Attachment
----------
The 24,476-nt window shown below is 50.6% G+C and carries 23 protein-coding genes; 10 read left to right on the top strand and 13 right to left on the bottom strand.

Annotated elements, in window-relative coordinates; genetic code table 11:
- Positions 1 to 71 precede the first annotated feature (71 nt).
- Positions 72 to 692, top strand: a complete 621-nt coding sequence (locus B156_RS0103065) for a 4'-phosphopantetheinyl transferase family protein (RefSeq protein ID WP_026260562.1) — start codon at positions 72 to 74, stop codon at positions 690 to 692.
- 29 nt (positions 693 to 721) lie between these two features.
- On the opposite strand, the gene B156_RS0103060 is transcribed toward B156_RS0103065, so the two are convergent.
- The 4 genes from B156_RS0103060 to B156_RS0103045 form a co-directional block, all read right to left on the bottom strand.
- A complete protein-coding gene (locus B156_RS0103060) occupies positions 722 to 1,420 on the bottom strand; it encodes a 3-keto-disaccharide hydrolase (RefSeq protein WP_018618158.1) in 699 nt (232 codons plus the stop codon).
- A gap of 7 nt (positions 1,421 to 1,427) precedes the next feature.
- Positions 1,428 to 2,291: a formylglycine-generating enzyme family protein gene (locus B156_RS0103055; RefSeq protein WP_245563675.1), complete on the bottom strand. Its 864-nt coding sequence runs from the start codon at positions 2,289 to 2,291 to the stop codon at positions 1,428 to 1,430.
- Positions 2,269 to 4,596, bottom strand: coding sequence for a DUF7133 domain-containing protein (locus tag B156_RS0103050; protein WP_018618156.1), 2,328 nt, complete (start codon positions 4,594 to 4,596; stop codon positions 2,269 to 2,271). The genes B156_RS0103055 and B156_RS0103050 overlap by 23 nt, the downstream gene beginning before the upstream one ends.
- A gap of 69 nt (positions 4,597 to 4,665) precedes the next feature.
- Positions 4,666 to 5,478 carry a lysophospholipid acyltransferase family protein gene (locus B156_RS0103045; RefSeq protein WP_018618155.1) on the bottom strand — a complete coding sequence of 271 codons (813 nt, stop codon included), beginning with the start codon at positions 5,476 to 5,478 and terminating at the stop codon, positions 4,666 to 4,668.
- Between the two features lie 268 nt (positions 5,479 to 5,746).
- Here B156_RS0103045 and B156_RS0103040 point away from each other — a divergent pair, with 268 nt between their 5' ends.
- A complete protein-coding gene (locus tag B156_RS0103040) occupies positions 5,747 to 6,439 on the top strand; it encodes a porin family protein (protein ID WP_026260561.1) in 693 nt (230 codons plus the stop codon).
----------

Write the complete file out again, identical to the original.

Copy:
The 24,476-nt window shown below is 50.6% G+C and carries 23 protein-coding genes; 10 read left to right on the top strand and 13 right to left on the bottom strand.

Annotated elements, in window-relative coordinates; genetic code table 11:
- Positions 1 to 71 precede the first annotated feature (71 nt).
- Positions 72 to 692, top strand: a complete 621-nt coding sequence (locus B156_RS0103065) for a 4'-phosphopantetheinyl transferase family protein (RefSeq protein ID WP_026260562.1) — start codon at positions 72 to 74, stop codon at positions 690 to 692.
- 29 nt (positions 693 to 721) lie between these two features.
- On the opposite strand, the gene B156_RS0103060 is transcribed toward B156_RS0103065, so the two are convergent.
- The 4 genes from B156_RS0103060 to B156_RS0103045 form a co-directional block, all read right to left on the bottom strand.
- A complete protein-coding gene (locus B156_RS0103060) occupies positions 722 to 1,420 on the bottom strand; it encodes a 3-keto-disaccharide hydrolase (RefSeq protein WP_018618158.1) in 699 nt (232 codons plus the stop codon).
- A gap of 7 nt (positions 1,421 to 1,427) precedes the next feature.
- Positions 1,428 to 2,291: a formylglycine-generating enzyme family protein gene (locus B156_RS0103055; RefSeq protein WP_245563675.1), complete on the bottom strand. Its 864-nt coding sequence runs from the start codon at positions 2,289 to 2,291 to the stop codon at positions 1,428 to 1,430.
- Positions 2,269 to 4,596, bottom strand: coding sequence for a DUF7133 domain-containing protein (locus tag B156_RS0103050; protein WP_018618156.1), 2,328 nt, complete (start codon positions 4,594 to 4,596; stop codon positions 2,269 to 2,271). The genes B156_RS0103055 and B156_RS0103050 overlap by 23 nt, the downstream gene beginning before the upstream one ends.
- A gap of 69 nt (positions 4,597 to 4,665) precedes the next feature.
- Positions 4,666 to 5,478 carry a lysophospholipid acyltransferase family protein gene (locus B156_RS0103045; RefSeq protein WP_018618155.1) on the bottom strand — a complete coding sequence of 271 codons (813 nt, stop codon included), beginning with the start codon at positions 5,476 to 5,478 and terminating at the stop codon, positions 4,666 to 4,668.
- Between the two features lie 268 nt (positions 5,479 to 5,746).
- Here B156_RS0103045 and B156_RS0103040 point away from each other — a divergent pair, with 268 nt between their 5' ends.
- A complete protein-coding gene (locus tag B156_RS0103040) occupies positions 5,747 to 6,439 on the top strand; it encodes a porin family protein (protein ID WP_026260561.1) in 693 nt (230 codons plus the stop codon).